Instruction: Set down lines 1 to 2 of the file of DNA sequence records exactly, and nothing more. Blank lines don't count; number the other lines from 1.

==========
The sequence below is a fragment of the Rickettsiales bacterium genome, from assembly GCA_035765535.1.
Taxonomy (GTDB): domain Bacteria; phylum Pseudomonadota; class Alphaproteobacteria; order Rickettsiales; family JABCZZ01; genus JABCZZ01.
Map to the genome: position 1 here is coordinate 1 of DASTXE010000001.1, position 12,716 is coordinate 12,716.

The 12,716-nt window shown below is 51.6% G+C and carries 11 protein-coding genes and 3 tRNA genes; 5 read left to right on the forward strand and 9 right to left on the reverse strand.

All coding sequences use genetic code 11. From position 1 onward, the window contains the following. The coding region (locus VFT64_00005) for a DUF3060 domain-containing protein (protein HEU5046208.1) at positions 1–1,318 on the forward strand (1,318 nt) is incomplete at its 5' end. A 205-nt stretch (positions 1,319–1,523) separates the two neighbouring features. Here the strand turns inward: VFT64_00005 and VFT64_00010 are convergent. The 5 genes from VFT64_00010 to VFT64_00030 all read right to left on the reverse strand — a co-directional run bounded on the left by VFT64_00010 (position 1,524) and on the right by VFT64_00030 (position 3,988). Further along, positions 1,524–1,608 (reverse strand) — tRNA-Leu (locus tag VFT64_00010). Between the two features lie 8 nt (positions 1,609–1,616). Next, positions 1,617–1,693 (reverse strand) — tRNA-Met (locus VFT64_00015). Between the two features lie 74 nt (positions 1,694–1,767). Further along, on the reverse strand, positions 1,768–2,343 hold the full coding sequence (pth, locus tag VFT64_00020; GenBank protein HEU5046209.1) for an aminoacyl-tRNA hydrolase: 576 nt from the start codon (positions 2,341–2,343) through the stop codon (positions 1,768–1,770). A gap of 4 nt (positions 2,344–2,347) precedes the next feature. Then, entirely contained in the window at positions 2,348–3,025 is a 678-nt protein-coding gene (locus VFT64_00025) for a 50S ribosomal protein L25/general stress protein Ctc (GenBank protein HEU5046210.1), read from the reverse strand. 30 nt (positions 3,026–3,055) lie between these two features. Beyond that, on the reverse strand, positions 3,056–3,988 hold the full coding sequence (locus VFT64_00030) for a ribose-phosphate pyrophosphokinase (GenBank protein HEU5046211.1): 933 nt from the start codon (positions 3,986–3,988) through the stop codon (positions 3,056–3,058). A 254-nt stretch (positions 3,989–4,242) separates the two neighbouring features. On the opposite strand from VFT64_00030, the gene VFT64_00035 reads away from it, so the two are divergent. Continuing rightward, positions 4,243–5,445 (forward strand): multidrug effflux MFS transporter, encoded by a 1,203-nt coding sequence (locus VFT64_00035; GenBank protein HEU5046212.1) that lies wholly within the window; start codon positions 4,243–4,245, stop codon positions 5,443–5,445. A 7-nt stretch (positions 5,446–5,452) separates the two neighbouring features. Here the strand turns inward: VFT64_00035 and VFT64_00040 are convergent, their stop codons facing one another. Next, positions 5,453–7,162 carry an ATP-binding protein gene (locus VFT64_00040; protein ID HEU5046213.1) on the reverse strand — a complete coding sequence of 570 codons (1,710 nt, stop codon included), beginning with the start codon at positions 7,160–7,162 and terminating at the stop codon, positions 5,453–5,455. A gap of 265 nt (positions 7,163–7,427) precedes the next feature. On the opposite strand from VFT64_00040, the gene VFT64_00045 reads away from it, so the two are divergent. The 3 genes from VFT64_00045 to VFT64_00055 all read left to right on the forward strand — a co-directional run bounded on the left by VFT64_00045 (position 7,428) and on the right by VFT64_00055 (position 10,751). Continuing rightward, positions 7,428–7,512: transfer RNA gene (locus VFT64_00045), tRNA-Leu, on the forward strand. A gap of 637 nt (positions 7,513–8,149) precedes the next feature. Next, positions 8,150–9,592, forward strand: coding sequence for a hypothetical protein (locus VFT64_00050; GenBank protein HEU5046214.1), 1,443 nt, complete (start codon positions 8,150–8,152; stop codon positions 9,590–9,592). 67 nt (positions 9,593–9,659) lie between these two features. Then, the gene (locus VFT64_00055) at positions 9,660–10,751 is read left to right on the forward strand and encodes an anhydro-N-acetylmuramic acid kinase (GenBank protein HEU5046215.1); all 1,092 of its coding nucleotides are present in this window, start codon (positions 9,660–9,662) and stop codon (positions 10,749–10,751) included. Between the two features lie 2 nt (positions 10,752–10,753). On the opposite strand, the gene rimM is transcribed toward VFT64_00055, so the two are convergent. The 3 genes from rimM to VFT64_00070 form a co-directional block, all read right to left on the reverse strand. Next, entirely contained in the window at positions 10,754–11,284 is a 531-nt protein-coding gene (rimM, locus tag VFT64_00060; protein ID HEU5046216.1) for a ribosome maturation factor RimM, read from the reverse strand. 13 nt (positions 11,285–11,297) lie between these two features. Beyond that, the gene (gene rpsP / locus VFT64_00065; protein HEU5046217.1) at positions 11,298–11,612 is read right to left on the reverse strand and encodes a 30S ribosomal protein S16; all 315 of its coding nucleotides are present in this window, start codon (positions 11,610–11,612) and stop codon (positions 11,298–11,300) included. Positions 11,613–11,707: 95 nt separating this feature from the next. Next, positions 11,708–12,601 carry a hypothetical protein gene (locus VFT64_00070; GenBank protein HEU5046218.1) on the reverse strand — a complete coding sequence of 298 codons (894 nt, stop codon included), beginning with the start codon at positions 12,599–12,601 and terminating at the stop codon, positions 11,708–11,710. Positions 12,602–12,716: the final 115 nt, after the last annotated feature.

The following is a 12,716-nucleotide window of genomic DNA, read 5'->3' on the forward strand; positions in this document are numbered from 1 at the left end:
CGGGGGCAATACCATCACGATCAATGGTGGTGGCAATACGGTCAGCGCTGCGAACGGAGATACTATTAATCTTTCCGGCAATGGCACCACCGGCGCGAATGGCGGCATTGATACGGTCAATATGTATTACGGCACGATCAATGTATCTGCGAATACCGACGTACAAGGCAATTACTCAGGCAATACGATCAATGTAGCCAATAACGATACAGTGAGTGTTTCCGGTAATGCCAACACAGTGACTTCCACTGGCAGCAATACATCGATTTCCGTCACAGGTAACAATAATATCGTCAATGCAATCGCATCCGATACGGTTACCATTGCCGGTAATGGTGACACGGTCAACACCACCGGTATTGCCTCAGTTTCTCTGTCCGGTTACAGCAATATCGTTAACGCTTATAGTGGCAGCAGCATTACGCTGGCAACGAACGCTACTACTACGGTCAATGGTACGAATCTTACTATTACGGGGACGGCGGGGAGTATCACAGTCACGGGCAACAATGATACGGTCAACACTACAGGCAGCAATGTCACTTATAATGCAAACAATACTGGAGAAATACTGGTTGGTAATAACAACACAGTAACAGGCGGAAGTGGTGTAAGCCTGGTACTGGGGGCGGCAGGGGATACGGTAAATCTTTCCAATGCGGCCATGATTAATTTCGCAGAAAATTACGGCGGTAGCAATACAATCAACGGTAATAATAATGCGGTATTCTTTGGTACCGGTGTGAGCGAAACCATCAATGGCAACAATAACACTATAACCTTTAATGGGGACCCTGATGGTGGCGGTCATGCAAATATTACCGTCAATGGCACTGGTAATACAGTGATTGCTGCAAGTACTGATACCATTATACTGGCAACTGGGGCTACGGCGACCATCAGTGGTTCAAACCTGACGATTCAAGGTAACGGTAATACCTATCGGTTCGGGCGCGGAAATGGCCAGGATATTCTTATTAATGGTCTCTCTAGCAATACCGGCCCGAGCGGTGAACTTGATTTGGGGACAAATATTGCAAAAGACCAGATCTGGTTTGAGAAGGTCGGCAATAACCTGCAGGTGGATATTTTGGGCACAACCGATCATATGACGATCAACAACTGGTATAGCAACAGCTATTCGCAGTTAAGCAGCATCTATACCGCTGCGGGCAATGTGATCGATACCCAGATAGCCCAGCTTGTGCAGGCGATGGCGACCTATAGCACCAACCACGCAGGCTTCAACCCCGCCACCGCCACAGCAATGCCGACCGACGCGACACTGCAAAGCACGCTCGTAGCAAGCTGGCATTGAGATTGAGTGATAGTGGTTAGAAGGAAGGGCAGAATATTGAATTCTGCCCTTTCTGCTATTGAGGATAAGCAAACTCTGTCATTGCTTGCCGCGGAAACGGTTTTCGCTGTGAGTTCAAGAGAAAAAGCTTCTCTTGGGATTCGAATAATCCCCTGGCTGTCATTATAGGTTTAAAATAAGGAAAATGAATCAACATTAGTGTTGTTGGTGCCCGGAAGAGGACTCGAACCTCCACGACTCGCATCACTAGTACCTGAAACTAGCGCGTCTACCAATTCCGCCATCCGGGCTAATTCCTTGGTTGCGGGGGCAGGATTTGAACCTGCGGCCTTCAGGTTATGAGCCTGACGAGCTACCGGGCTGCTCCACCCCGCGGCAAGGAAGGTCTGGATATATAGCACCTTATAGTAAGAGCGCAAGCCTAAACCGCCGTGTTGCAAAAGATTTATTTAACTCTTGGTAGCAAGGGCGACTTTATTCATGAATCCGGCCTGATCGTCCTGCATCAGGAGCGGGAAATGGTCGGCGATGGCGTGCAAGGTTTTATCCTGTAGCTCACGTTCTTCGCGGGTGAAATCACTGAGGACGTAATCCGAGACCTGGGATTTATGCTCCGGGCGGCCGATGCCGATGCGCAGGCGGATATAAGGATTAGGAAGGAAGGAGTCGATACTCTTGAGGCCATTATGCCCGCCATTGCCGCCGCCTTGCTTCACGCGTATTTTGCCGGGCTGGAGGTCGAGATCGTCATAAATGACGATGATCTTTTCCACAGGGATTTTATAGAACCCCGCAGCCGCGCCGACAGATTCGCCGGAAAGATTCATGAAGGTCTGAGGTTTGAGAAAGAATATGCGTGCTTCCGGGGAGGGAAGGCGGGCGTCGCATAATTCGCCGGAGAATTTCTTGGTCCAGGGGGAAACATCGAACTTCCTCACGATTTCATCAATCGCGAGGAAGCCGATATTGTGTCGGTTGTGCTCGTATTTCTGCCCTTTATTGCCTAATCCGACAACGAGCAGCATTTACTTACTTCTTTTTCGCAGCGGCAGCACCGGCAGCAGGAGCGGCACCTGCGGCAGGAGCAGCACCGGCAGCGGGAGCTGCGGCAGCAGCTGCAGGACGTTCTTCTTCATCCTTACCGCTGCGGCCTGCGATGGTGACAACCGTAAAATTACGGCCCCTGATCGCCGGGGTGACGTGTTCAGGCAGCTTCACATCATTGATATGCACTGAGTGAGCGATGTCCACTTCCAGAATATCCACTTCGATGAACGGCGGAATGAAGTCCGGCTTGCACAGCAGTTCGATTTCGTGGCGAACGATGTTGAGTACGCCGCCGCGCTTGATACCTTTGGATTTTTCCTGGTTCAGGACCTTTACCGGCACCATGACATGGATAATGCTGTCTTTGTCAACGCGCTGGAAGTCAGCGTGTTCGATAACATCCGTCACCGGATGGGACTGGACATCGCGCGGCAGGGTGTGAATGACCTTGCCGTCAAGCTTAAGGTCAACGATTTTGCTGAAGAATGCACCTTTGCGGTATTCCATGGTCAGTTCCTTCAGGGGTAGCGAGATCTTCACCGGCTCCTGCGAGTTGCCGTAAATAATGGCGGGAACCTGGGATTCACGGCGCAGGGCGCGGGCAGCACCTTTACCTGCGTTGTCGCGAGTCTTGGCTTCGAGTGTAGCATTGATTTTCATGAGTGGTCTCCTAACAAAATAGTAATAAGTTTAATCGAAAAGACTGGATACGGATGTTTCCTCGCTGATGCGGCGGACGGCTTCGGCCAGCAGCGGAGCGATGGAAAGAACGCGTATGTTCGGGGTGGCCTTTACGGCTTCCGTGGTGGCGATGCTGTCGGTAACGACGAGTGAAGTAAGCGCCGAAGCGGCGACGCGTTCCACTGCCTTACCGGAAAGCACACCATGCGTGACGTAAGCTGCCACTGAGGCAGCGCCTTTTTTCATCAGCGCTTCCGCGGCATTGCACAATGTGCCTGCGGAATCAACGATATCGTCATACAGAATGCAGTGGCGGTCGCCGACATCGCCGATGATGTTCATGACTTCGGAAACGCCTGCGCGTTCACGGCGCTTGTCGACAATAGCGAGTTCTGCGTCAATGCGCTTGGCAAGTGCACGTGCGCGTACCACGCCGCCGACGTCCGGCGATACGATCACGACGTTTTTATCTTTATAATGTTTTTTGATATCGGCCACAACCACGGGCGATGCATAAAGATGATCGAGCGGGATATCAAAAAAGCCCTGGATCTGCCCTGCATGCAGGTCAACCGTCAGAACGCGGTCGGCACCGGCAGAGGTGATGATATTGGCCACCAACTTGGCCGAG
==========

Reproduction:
The sequence below is a fragment of the Rickettsiales bacterium genome, from assembly GCA_035765535.1.
Taxonomy (GTDB): domain Bacteria; phylum Pseudomonadota; class Alphaproteobacteria; order Rickettsiales; family JABCZZ01; genus JABCZZ01.